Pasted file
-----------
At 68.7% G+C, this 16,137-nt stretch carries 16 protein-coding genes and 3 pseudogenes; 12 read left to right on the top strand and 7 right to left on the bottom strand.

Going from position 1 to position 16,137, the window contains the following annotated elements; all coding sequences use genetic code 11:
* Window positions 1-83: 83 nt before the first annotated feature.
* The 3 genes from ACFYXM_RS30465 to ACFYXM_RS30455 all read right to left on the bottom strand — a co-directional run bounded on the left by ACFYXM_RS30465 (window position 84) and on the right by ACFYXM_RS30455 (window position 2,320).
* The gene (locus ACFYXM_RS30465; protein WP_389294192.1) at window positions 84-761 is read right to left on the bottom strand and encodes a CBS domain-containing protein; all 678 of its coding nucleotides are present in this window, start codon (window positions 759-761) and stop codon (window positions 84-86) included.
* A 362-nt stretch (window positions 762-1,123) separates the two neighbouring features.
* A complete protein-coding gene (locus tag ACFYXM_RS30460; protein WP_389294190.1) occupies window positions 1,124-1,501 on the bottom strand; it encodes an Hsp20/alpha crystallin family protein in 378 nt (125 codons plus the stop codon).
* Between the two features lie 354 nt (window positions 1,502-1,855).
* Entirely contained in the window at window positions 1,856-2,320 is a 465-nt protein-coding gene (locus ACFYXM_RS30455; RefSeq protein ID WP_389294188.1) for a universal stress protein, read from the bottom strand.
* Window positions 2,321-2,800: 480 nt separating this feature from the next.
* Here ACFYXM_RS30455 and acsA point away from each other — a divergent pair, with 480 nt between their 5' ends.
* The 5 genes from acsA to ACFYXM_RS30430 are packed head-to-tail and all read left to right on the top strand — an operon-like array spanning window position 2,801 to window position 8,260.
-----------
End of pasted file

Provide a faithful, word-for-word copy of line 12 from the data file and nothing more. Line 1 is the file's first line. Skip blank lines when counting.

* The 5 genes from acsA to ACFYXM_RS30430 are packed head-to-tail and all read left to right on the top strand — an operon-like array spanning window position 2,801 to window position 8,260.